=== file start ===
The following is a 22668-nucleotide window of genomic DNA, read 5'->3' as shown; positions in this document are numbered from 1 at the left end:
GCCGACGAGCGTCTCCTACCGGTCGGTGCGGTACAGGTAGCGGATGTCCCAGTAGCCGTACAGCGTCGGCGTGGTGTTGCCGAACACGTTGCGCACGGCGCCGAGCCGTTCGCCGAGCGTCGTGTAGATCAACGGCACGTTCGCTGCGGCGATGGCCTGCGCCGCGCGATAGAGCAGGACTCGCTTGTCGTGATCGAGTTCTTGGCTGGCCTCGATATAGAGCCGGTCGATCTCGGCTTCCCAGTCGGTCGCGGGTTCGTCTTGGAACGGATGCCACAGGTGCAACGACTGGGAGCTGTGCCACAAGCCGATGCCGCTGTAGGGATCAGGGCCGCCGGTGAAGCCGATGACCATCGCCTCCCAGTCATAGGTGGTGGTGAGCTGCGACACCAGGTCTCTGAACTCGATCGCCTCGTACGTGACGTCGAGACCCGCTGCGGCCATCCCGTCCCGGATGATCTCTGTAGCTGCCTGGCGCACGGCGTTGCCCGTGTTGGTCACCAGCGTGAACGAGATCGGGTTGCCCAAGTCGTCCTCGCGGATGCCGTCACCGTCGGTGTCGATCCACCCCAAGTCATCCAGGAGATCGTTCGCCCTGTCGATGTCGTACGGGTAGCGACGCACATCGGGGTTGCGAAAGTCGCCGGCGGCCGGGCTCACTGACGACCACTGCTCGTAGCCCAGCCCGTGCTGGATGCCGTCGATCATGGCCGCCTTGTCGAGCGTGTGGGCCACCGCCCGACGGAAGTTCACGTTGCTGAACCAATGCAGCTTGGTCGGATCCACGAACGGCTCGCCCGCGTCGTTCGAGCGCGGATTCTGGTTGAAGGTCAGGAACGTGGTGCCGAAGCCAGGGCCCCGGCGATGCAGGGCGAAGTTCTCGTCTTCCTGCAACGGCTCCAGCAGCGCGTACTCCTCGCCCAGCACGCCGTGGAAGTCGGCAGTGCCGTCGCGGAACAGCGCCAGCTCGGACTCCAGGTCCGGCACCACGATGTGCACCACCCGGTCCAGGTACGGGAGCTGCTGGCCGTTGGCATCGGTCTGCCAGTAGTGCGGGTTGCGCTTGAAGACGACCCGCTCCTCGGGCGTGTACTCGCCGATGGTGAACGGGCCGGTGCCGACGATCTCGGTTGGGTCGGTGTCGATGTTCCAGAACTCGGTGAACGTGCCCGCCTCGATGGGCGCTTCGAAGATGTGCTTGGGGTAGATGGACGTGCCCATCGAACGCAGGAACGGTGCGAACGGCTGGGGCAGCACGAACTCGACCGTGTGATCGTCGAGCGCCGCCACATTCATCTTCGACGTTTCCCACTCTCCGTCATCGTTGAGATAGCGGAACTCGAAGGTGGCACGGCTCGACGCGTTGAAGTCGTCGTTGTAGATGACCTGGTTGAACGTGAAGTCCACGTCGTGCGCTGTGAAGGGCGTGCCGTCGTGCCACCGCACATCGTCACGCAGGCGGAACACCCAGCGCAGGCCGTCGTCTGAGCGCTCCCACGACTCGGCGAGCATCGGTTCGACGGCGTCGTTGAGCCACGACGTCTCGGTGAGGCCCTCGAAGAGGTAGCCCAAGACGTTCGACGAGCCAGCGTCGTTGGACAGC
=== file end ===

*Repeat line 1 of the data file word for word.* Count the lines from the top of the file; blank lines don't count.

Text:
The following is a 22668-nucleotide window of genomic DNA, read 5'->3' as shown; positions in this document are numbered from 1 at the left end: